[5] If Capasso were not a supervisor, the Board’s argument that the company was responsible for the anti-union petition would be frail at best. The Board found that Capasso was a supervisor because of his (and his assistant dispatchers’) authority to hire employees for temporary and casual work, decide which casual employees to call for work, change drivers’ routes, and grant time off for personal reasons. Because the permanent work list was made up from the casuals who worked 150 days within a twelve-month period, the Board found that the dispatchers, by virtue of their other authority, also had the power of “effective recommendation.”

[6] An employee is a supervisor within the meaning of section 2(11) if he exercises various kinds of authority in a manner that “is not of a merely routine or clerical nature, but requires the use of independent judgment.” 29 U.S.C. § 152(11). The Board’s determination of supervisory status

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is entitled to “special weight.” See J.J. Newberry Co. v. NLRB, 645 F.2d 148, 154 (2d Cir. 1981); Amalgamated Local Union 355 v. NLRB, 481 F.2d 996, 999-1000 (2d Cir.), cert. denied, 414 U.S. 1002, 94 S.Ct. 357, 38 L.Ed.2d 238 (1973). We nevertheless doubt that Capasso’s role, even in those matters the Board relies upon, can fairly be characterized as requiring the kind of “independent judgment” to which the statute refers.

[7] Capasso’s duties were of an “essentially routine nature,” like those of the dispatchers in Spector Freight System, Inc., 216 N.L.R.B. 551, 554 (1975). The warehouse operated on the basis of a union contract, various computer printouts (as for driver assignments), and office memoranda (as for daily delivery schedules), requiring only minimal, routine exercises of discretion. Even the load limits of each truck (and accordingly the number of stops and people assigned) were dictated by the collective bargaining agreement. And as the term “dispatcher” suggests, most of the employees were out on the road each day making deliveries. Capasso had authority to make only minor deviations in procedure, as when there was a delivery shortage, no payment on a C.O.D. delivery, or a request by an employee to leave work early or report late. Capasso’s authority with respect to hiring was also minimal. In short, it is far from clear that the Board’s finding that Capasso was a supervisor is supported by substantial evidence.

[8] Even assuming Capasso’s duties were supervisory, however, the Board erred in saddling the company with responsibility for his anti-union efforts. The cases of Montgomery Ward Co., 115 N.L.R.B. 645, 647 (1956), enforced, 242 F.2d 497 (2d Cir.) cert. denied, 355 U.S. 829, 48 S.Ct. 40, 2 L.Ed.2d 41 (1957); and Nazareth Regional High School v. NLRB, 549 F.2d 873, 883-84 (2d Cir. 1977), hold that when a supervisor is a member of the union the company is responsible for his circulation of anti-union petitions only if it encouraged, authorized, or ratified — in other words affirmatively participated in — the supervisor’s activities.[1] Applying the Montgomery Ward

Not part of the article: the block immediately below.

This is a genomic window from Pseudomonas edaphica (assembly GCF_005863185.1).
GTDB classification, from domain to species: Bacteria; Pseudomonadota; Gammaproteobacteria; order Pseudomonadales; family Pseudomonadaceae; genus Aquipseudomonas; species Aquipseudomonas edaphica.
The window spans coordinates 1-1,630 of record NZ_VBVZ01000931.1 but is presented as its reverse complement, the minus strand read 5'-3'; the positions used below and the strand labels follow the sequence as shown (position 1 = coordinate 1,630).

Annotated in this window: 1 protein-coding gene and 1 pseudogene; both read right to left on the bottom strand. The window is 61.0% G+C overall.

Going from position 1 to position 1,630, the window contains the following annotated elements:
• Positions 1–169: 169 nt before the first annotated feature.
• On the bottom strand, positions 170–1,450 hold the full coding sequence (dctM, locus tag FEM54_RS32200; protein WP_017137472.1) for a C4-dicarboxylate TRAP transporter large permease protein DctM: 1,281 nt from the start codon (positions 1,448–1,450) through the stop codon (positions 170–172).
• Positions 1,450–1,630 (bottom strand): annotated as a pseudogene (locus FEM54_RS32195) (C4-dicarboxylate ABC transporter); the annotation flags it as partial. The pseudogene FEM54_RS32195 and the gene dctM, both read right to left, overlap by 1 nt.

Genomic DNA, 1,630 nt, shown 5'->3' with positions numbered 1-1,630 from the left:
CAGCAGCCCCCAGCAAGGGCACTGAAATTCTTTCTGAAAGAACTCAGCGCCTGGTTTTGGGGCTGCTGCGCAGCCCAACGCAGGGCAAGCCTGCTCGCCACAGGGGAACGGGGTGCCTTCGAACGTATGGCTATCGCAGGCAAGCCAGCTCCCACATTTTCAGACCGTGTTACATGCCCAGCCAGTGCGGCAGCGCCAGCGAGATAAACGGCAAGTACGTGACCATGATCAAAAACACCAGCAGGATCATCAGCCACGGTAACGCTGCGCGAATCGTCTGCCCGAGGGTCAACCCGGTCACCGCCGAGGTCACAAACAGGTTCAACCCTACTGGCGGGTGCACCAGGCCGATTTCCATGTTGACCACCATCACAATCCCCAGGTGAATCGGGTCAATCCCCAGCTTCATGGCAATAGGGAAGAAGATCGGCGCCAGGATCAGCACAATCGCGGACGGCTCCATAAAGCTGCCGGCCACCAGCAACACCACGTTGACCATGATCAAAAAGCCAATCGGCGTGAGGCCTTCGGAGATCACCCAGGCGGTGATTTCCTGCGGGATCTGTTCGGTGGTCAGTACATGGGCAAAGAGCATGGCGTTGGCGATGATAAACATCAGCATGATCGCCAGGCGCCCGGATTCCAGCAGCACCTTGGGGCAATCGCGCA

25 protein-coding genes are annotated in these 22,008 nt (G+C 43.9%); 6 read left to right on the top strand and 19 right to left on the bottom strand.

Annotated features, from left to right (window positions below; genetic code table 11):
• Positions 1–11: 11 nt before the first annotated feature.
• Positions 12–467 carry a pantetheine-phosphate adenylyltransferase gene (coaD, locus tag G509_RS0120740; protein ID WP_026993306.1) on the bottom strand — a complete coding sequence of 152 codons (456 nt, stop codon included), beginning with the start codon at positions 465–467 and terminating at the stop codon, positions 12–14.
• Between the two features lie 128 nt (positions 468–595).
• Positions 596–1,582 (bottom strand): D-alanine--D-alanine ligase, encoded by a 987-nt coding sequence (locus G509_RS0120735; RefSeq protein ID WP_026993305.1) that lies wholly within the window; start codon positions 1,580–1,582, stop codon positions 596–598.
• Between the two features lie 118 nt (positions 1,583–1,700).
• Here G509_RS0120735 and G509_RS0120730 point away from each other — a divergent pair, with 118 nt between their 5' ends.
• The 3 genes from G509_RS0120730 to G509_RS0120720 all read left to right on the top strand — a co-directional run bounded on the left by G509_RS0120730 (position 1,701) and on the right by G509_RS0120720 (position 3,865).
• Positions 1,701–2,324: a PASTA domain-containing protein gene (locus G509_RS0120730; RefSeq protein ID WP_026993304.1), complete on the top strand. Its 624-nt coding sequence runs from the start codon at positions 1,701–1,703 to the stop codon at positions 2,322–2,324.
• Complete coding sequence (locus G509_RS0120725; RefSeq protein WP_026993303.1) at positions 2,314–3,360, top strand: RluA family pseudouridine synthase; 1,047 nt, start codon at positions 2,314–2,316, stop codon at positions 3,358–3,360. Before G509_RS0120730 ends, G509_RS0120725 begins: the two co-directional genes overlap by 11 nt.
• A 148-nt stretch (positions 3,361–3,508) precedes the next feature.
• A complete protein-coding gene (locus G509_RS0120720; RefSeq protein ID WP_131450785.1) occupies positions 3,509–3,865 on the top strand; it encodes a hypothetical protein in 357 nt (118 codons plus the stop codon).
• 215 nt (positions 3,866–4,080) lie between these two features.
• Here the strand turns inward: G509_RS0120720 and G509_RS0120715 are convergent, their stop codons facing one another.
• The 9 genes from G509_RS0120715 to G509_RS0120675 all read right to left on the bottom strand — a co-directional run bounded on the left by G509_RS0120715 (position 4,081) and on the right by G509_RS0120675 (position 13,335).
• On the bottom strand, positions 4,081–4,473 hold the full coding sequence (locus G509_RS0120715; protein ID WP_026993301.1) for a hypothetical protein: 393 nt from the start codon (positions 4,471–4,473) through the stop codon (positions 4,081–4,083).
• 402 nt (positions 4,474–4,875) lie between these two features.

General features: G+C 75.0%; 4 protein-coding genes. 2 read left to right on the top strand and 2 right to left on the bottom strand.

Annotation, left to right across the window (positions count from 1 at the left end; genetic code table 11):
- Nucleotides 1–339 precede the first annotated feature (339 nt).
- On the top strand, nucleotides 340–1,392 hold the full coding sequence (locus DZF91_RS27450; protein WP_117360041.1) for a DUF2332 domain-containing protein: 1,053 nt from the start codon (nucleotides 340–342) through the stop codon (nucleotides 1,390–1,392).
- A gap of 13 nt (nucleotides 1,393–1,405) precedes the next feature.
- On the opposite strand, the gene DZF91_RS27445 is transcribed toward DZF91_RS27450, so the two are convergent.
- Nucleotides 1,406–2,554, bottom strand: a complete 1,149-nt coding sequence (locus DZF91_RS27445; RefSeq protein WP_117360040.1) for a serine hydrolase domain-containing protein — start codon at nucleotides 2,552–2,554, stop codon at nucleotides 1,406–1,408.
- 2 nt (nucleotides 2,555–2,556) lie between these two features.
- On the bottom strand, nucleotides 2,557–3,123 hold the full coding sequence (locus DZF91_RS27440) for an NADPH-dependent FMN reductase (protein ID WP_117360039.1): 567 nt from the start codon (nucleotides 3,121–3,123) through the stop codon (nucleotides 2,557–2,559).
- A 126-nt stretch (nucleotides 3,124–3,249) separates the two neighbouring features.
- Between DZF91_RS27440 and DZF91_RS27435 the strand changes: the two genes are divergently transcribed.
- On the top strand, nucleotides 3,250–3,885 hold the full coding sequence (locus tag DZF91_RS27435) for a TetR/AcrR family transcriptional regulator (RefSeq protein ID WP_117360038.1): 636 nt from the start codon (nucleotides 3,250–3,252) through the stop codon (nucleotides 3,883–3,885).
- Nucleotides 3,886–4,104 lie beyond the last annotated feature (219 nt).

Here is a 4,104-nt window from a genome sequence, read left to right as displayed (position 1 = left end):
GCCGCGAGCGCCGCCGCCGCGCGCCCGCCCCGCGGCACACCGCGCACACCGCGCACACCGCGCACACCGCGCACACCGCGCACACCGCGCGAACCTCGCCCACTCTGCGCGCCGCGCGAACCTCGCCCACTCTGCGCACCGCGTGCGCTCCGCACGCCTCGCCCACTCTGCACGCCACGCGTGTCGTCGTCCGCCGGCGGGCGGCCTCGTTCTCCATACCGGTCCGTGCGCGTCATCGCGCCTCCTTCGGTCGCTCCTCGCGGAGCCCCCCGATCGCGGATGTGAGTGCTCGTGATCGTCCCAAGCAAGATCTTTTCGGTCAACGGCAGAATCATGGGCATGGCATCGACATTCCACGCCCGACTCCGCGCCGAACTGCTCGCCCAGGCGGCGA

standard to the facts here, the Board’s decision is unsupportable. The Board points to only two facts suggesting company participation: (1) the company gave Capasso the names of four lawyers and (2) the company filed its decertification petition the same day it received the employees’ second petition. In our view this is insufficient to show company complicity in Capasso’s circulation of the petition. The four lawyers were independent and the Board nowhere suggests that the company’s referral was improper. Nor does the company’s immediate filing of the decertification petition constitute participation in the circulation of the anti-union petition, which had been completed without company awareness, much less encouragement, before the company received and acted upon it. The Board’s assertion that the immediate filing condoned Capasso’s action may be accurate, but it does not prove that the employer played any role in securing the employees’ signatures. Furthermore, the Board is disingenuous in criticizing the company for not investigating the circumstances surrounding the petition to determine if the union actually enjoyed majority support. Such an investigation, in and of itself, might well have been the basis for an unfair labor practice charge.

[9] Accordingly, even if Capasso were a supervisor, his circulation of the petitions cannot be attributed to the company. As a result the company could rely on the petition for good-faith doubt about the union’s majority status, and the Board’s other disputed findings topple.

[10] Review granted; enforcement denied.

[1] The Board argues for a different standard, under which company involvement would be evidenced by the employees’ perception that the employee circulating the decertification petition had “management’s blessing,” which the Board claims was the case here. This standard is foreclosed by Montgomery Ward
and Nazareth, however, which refer to an objective test of affirmative company participation, rather than the subjective analysis the Board proposes.